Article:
Ask for receipts of the supposed engine replacement
200k miles isn't that much for a 4.0 if well maintained.

Check diff seals, electrical stuff, all fluids.

Can I come offroading with your daughter and you (mostly your daughter)? :rofl:

DriverX 05-17-2013 04:09 PM

Quote:

Originally Posted by Muddy97Cherokee (Post 15432005)
97 is the year that you may be thinking of. My 97 is mix matched between the two generations like heck. Not sure if 96 is to but 97's are more likely.

My '96 is the same way. Sensors are for either 96 or 97, like my TPS is for a 97 style plug

mschi772 05-17-2013 05:04 PM

ALL 96's are OBD2. Mine was built in Sept 95 and is OBD2. It was mandated for all cars 96+.

Seriously, be aware of the 00 and 01 heads, but don't be paranoid about it--the internet exaggerates things like that because fewer people log on to tell stories about things that haven't failed.

Quote:

Originally Posted by mschi772 (Post 14451105)
Guys whose only advice to you is "buy a 99" aren't really helping you much. Some of them just blindly regurgitate that because they read it somewhere when researching Jeeps, and they don't even know why. There are some reasons that 99 is a particularly favored year, but it might be that NONE of them matter to YOU. I mean, what do you want to do with your Cherokee? Is it just going to be a daily driver? Will you wheel it? If so, how often? How hard? What kind (mud, sand, rocks)? Are there any particular modifications/upgrades you'd want to do to it?

I think some people's obsession with 99 is a bit disrespectful to how great all the other XJ's are. Even the 00 and 01 XJ's are worthy of respect that is often denied to them by many. You really can't lose. Many minor and some major changes were made between 84 and 01. I'm sure you can find a list of all the changes out there somewhere; I know I found that info myself once upon a time.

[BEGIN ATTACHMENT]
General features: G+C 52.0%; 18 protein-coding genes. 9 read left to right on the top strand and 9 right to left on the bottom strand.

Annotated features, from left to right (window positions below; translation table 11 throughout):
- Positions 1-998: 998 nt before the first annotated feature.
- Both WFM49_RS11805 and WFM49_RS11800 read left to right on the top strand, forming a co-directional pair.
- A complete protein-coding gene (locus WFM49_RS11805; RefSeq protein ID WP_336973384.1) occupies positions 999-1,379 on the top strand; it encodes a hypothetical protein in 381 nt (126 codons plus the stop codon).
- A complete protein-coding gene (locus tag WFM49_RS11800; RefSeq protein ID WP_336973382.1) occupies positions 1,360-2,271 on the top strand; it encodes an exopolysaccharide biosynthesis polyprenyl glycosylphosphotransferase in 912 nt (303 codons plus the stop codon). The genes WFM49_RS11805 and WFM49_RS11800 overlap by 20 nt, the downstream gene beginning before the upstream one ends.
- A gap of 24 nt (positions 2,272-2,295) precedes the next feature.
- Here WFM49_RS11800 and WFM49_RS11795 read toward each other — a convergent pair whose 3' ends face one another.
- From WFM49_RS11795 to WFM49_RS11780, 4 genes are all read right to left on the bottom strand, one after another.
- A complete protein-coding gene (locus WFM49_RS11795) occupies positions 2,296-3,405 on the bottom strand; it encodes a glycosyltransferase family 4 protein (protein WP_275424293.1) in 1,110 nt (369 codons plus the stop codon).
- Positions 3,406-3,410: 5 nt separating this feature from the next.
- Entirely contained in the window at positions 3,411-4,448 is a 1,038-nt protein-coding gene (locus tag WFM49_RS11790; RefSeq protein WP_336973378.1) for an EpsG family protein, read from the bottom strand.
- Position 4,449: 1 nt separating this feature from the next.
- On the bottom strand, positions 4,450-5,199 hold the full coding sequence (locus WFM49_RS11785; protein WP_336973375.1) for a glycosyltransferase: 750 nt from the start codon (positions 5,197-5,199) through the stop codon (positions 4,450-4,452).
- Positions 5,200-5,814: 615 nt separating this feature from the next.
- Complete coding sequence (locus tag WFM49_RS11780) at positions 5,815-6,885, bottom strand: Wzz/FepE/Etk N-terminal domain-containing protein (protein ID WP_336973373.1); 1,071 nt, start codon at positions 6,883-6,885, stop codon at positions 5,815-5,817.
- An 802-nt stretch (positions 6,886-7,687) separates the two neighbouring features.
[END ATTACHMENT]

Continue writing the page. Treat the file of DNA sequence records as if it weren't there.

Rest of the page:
Aside from the normal stuff to look out for with ANY used car, be aware that 84-86 XJ's had GM engines that pale in comparison to the 4.0 of 87-01 (I'm just ignoring the 4 cyl engines that some XJ's had). The pre-91 Renix systems are a bit ... "special" and simply something to be aware of and ready to work with if you're looking at one. 00-01 4.0's have a head with a casting flaw that may or may not crack between cyl 3 and 4. Many of them never crack (or at least haven't after hundreds of thousands of miles), but many do. It's something to watch-out for but not something that should keep you away completely, and you should be aware that identical heads without the casting flaw are out there should you have a crack. The manual trannies are solid as are the autos. The two possible transfer cases are both great. There are a variety of rear ends each with their own advantages and disadvantages, and unless you're planning on doing lots of wheeling, even the weakest of the bunch (D35) will be just peachy. The floor pans are easily the most susceptible to rust on all years. Because of the limited space for a radiator, XJ's are just barely able to maintain their operating temperature, so you have very little room to slack on maintaining the cooling system; luckily the cooling system is a reliable as any other part of the 4.0, so it's not likely to require much work (and any work will be relatively cheap). The stock exhaust manifold cracks easily which can impact the performance and efficiency of your engine negatively. APN makes a replacement header that is a very affordable replacement should you ever need/want one (there are other header options out there as well).

It is my opinion that if you get an XJ with a 4.0 from 91-99, you have virtually nothing but cheap regular maintenance to worry about. If you get an 00 or 01, you just have to make sure to never overheat it (as if you'd ever be OK with overheating any engine), and to pay closer attention to the oil and coolant "health."


LAjeep 05-17-2013 05:19 PM

The 00 that I'm going to look at has 150k but engine was rebuilt by original owner, I'm guessing it might be as a result of cracked head. Is a rebuild less susceptible to the head issue?